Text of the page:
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Breaking free from the lead generation trap: A new era in B2B marketing 

Eight years ago, I was a demand generation leader within a global corporation at the peak of the content marketing hype cycle. At the time, my team followed all the Sirius Decisions Waterfall funnel best practices. We were using all of the latest, sophisticated demand generation tools from Marketo and Salesforce, from ABM to web personalization to progressive lead generation forms, and hidden fields. We were on top of our performance marketing game, generating hundreds of thousands of marketing qualified leads (MQLs) per quarter with lead magnets and Google AdWords. We probably captured the entire market’s contact information, and then some, but guess what?

It didn’t drive revenue.

While we had a super low cost-per-lead, we also had a super low lead-to-opportunity conversion rate. So why weren’t our tried-and-true tactics moving the needle? 

Let me clarify: I have nothing against performance marketing, demand generation, or Sirius Decisions, but there’s a time and a place for capturing leads. Many B2B marketers are still feeling obligated to put all their eggs in that basket and follow an outdated model that doesn’t result in sales and doesn’t build a solid foundation for the future. And I don’t blame them. When the CFO sees the cost-per-lead on a Google Ads campaign, they want more of that.

So, we get stuck in a performance marketing cycle: Over-invest in lead generation programs > push MQLs with low-to-no buying intent to nurture, Business Development Representatives (BDRs), and sales > MQLs get stuck in nurture or sales rep gets ghosted. This is not working. And it only drives us marketers further away from our pals on the sales team.  

There’s a better way. More and more B2B marketers are seeing success moving from an investment ratio that’s 15% brand building (demand creation) and 85% lead generation (demand capture) to a 50/50 ratio. This shift emphasizes reaching future buyers with storytelling and brand building efforts. In other words, creating demand. Here’s why:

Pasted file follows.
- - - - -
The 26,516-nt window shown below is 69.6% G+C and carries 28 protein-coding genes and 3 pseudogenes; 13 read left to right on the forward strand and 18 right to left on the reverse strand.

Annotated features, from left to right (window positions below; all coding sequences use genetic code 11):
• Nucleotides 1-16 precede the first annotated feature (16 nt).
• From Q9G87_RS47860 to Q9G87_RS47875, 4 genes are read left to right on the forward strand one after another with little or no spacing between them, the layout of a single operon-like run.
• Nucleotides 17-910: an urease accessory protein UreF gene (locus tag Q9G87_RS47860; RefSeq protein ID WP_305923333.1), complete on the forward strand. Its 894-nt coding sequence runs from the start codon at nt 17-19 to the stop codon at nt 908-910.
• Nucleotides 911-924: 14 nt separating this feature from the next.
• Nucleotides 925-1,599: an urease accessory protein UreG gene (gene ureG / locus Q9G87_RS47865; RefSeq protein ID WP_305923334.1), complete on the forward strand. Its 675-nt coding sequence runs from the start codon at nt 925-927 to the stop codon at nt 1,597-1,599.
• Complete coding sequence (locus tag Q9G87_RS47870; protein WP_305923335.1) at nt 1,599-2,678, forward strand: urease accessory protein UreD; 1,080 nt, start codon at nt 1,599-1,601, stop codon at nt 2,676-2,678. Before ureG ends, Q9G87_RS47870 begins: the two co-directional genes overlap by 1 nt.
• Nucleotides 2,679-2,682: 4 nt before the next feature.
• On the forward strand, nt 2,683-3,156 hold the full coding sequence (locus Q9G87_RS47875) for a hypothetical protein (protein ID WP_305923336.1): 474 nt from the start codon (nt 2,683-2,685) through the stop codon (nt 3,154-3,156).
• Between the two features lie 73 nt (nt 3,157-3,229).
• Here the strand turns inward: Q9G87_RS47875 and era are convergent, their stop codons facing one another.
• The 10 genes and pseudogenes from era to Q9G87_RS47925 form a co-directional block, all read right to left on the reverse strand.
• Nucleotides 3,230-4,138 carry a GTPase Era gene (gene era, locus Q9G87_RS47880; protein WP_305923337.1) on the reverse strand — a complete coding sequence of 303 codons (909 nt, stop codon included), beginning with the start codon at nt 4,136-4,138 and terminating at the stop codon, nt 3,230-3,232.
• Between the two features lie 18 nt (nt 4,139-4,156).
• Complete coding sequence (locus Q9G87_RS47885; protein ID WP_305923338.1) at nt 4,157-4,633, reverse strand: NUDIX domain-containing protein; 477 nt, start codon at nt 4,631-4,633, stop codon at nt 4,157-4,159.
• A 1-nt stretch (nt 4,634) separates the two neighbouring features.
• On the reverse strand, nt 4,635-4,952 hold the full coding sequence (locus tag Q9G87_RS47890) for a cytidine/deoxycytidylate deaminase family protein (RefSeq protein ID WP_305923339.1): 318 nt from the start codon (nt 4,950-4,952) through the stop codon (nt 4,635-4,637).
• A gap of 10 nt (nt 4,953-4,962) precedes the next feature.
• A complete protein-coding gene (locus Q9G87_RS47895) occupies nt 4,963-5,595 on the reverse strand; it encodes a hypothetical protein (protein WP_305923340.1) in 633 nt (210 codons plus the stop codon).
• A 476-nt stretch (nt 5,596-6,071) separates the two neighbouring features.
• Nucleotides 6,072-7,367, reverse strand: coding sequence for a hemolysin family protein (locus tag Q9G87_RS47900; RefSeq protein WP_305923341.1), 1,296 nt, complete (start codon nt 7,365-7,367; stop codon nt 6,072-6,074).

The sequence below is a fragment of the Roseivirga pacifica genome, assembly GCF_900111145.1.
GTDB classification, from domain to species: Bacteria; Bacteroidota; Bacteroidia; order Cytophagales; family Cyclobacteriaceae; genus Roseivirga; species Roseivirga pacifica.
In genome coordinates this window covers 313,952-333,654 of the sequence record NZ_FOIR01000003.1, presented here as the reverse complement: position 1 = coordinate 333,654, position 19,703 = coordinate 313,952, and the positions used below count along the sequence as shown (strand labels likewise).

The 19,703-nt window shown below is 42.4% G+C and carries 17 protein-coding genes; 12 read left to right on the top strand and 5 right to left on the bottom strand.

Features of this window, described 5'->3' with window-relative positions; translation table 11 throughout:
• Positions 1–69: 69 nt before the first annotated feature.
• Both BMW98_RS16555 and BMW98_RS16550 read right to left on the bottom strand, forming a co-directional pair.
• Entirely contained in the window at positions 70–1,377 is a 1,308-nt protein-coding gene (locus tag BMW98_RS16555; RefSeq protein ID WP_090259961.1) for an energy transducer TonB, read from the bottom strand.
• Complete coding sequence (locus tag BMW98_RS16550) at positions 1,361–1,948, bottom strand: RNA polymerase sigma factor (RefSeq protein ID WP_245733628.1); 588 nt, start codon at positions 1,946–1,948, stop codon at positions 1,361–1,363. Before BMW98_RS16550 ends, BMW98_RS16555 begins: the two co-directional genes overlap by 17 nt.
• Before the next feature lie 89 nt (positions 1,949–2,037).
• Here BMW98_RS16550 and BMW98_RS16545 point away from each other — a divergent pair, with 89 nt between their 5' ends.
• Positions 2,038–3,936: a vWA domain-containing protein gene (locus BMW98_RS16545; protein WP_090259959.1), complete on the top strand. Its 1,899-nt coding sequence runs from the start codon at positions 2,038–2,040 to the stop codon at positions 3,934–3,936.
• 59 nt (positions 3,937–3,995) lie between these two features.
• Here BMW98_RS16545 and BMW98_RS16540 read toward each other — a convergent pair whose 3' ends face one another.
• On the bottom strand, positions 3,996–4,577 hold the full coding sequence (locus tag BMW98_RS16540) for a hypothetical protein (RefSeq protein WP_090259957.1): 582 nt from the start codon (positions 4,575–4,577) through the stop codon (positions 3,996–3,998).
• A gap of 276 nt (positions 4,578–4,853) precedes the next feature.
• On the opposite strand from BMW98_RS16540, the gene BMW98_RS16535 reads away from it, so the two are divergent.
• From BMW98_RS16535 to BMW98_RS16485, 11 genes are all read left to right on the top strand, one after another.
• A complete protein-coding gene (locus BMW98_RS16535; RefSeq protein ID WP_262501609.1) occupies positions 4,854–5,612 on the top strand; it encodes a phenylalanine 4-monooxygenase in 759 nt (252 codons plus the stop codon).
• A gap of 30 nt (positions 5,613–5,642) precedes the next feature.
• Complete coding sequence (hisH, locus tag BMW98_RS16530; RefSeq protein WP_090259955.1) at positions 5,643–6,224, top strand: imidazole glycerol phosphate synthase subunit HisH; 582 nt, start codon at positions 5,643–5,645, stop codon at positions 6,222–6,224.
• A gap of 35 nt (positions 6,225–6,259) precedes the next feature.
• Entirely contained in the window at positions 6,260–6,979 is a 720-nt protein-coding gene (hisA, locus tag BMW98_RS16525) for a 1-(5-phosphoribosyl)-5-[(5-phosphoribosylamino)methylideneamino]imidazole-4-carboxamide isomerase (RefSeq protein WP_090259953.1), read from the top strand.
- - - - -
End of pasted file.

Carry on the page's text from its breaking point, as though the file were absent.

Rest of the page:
Only 5-10% of B2B buyers are in-market for a solution at any given time 

That leaves 90-95% of your buyers out-of-market, according to the LinkedIn B2B Institute, meaning the majority of your target audience currently isn’t looking for a solution or is even aware they have a problem. This audience doesn’t need a buyer’s guide or a demo. They need to be educated on the problem in the market and the opportunity cost associated with not solving it. Success looks like:   

  • Building trust and breaking through the noise in the market with thought leadership. 
  • Creating a powerful narrative, rooted in a differentiated and compelling point of view.  
  • Meeting your future buyers where they are already finding information, such as industry publications, speaking engagements, and social media.  

Buyers aren’t interested in gated content anymore 

The amount of free, available content has multiplied exponentially over the last decade and the market is saturated. Additionally, people have lost patience in filling out lead gen forms only to be inundated with a flurry of emails and calls afterward. A recent survey by 6sense showed that only 4% of web visitors fill out forms. Again, there is a smart time and place for forms, for example: 

  • When buyers are in-market looking for buyer’s guides and live demos.  
  • When buyers have intent and want you to contact them with more information.  
  • When current customers want to hear from you on how to get more out of your products.  

Brand building results in a quicker sales cycle and an easier sale 

This shift to brand building and reaching out-of-market buyers also ensures your BDR and sales reps are focused on the most valuable leads instead of bombarding low-intent MQLs, i.e.,  tire-kickers. If derived from buyer insights and done well, storytelling and thought leadership can help you create a captivated and educated group of buyers for the future. When they’re ready to buy, they will turn to the brand they know and trust, increasing your pipeline velocity and lead-to-opportunity conversion rate.  

The right metrics matter

Meaningful metrics and accountability to results are obviously still extremely important. But we need to start separating demand creation activities from demand capture activities and measure their performance differently. The goal of demand creation is to educate and build relationships, not generate short-term sales. Brand building is a long game, therefore Key Performance Indicators (KPIs) could include:

  • Reach or impressions
  • Engagement, such as likes, comments, shares, reposts, etc.
  • Share of Voice (SOV)
  • Brand recall and perception
  • Self-reported revenue attribution and Customer Lifetime Value (CLV)

The good news is brand building gets us back to the art of B2B marketing—deeply understanding your buyer and creating powerful storytelling that connects their problem to unique solutions your brand offers. This approach is more about evoking emotion and changing behavior than it is about product promotion. I don’t know about you, but the former sounds more fun to me.  

Contact us to learn how to budget for storytelling and brand building in 2024.

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